While most interventions contrast the impermanence of the art with the permanence of the environment, at least one intervention by Alexander Wright, who erected a gateway at the entrance to Kensington Gardens, spoke instead of the very fragility of that environment. Although it proudly claims to be permanently installed, the gate and the gardens are doomed by the two-minute time-saving motorway intervention soon to be made by Transit and destined to disrupt this site.

Kensington Garden Gate
Kensington St Entrance to
Kensington Gardens,
March 1-14 2004 and beyond

Some works had a more playful note, such as the hidden or candid camera inspired interventions. The posting of 'Out of Order' signs on park benches seemed as if they should have a live camera link to a studio audience. Cue the canned laughter while observing the bemused looks and smirks of casual passers-by.

Others still invited interaction and participation by viewers, such as Amy Howden-Chapman's mirror-topped weather blocks that asked viewers to write their views on the weather. In But I Know What I Like Katherine Allard asked members of the public to 'award' their favourite parts of Wellington city with gold stars, the result being an 'erratic and collective' public artwork. Such communal projects reflect the desire to place control back in the hands of viewers and artists, to close the often-perceived gap between art and the lived experience. By happening outside, free from the weight of tradition felt to be embodied in museums and galleries, Allard allowed the public to assert their long-held right not to know much but to know what they liked.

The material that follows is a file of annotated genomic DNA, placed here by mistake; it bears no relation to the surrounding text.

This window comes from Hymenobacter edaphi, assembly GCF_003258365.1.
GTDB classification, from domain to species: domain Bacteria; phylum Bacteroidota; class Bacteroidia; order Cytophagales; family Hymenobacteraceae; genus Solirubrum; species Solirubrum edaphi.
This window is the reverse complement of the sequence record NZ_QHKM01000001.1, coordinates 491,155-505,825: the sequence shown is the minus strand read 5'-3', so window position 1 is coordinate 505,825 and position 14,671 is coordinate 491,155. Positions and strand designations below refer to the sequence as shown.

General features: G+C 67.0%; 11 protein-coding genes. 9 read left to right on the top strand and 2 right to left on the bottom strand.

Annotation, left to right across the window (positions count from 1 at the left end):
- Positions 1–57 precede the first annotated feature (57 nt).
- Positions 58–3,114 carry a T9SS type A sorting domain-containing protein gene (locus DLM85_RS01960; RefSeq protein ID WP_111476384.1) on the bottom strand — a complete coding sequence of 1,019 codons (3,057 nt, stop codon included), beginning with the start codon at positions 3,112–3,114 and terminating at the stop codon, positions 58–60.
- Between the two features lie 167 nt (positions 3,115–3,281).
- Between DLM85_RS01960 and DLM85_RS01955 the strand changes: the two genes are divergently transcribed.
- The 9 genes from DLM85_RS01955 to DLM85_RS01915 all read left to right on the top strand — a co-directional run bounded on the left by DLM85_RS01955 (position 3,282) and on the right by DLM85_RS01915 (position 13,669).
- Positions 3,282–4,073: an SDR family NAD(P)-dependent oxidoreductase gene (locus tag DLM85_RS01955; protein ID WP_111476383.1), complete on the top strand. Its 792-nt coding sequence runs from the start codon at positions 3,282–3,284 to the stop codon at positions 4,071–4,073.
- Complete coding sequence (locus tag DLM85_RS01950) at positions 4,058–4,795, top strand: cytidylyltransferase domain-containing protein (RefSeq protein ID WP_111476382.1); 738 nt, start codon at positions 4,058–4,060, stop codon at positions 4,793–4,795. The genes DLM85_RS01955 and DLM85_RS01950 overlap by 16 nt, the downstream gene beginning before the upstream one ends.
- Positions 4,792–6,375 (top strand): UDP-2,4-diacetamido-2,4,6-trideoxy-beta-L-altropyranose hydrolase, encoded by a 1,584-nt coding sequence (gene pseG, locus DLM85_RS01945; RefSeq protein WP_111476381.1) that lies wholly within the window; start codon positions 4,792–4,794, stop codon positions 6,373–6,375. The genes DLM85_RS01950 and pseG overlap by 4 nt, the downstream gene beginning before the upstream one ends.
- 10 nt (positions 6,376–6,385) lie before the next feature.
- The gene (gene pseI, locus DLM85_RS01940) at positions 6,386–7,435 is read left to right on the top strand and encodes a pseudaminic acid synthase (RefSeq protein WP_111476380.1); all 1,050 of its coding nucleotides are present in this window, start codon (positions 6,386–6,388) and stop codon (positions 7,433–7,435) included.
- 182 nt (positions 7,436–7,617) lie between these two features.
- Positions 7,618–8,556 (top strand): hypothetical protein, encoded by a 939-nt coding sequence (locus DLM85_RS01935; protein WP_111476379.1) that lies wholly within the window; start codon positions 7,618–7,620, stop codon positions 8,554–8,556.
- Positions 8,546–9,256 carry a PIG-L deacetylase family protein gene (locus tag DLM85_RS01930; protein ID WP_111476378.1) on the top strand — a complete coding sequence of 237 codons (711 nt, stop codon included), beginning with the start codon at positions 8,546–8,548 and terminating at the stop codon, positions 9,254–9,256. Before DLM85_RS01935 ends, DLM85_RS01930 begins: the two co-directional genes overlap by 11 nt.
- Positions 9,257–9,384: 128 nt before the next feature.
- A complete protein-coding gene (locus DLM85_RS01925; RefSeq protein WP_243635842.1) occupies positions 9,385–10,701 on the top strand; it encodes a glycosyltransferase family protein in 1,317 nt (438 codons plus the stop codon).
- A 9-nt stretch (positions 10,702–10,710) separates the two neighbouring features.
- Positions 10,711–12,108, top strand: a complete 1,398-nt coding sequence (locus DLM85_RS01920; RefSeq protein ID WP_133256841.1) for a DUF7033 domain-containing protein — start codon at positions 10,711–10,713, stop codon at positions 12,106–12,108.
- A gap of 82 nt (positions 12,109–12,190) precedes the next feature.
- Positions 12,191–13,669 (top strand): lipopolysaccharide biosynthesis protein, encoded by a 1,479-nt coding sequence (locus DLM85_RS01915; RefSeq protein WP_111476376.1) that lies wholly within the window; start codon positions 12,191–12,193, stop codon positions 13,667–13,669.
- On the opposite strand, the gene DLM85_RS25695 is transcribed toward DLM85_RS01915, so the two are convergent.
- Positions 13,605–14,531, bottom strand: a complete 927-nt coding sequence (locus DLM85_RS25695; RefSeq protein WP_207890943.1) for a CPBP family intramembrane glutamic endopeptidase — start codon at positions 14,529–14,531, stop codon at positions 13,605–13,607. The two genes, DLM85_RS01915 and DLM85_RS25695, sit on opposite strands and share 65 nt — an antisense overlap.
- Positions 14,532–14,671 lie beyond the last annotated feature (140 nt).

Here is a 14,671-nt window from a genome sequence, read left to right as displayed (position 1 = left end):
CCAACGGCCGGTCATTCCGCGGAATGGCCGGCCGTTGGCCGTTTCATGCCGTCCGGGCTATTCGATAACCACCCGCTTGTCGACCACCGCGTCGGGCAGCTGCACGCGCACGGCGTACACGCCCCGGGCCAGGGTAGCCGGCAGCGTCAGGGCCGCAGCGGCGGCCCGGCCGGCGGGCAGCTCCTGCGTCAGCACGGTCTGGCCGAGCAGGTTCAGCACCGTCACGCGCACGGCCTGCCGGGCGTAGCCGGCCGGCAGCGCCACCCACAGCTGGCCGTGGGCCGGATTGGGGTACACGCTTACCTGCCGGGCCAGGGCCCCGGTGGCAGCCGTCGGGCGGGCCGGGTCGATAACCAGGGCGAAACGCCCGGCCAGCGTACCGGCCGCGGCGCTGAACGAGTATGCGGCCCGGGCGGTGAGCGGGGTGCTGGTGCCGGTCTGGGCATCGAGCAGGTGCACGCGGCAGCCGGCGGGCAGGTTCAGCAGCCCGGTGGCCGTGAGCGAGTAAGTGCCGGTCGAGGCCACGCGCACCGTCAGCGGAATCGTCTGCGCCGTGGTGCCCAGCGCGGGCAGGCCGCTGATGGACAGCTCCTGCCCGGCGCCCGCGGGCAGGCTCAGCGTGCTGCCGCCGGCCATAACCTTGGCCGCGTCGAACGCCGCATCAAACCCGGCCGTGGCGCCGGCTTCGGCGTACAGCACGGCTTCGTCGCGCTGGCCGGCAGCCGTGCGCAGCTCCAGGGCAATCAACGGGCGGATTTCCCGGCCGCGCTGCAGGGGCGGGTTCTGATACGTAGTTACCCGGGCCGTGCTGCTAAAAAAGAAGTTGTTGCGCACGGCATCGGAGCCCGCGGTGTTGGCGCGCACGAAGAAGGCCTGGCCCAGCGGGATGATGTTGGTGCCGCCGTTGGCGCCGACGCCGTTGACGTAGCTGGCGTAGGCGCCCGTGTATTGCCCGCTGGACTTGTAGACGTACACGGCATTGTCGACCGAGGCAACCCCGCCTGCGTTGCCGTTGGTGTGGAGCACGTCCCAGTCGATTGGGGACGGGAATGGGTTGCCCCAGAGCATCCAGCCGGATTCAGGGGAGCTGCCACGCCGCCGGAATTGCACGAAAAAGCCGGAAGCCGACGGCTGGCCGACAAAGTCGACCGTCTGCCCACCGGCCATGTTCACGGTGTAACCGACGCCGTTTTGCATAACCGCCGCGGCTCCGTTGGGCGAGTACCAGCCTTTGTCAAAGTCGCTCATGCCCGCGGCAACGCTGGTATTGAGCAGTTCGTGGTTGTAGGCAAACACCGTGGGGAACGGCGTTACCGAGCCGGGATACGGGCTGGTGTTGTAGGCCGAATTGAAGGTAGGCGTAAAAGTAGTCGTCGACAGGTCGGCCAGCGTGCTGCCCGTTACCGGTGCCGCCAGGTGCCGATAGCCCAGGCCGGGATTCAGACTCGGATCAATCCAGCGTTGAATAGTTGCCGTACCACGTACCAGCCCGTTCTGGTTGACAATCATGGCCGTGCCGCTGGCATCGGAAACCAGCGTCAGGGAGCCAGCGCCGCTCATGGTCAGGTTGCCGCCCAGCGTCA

The recording of the interventions via a centralised website, means that this project shares with many other such conceptual projects the fact that the artistic acts exist only in the documented paraphernalia of the event. The question is, does such a project still have relevance in today's society, is it merely a recycling of artistic activity in the same way that fashion plunders its past for inspiration and trends, or does it in fact reflect the relevance of a social and political environment that is becoming increasingly unsatisfying to the grown up Gen X's who do not in the end share the privileges predicted in their heyday?

A different kind of fashion recycling was evident in Shoichi Aoki's photographs on show at the Dowse as part of the 2004 New Zealand International Arts Festival. FRUiTS: Tokyo Street Style exhibited a selection of Aoki's photographs that captured and documented a transient and flamboyant fashion movement in Harajuku during the late 1990s. The creation of Hokoten, ('pedestrian paradise'), effectively a public square and a novelty in Japan, resulted in a momentary avant-garde and creative burst of fashion that has now mostly disappeared.

Photograph by Shoichi Aoki from
FRUiTS magazine no. 14, July 1998,
displayed in the Powerhouse Museum
exhibition, FRUiTS: Tokyo
street style
- photographs
by Shoichi Aoki,
from 21 December 2002 to 27 July 2003.
Photo courtesy of Shoichi Aoki.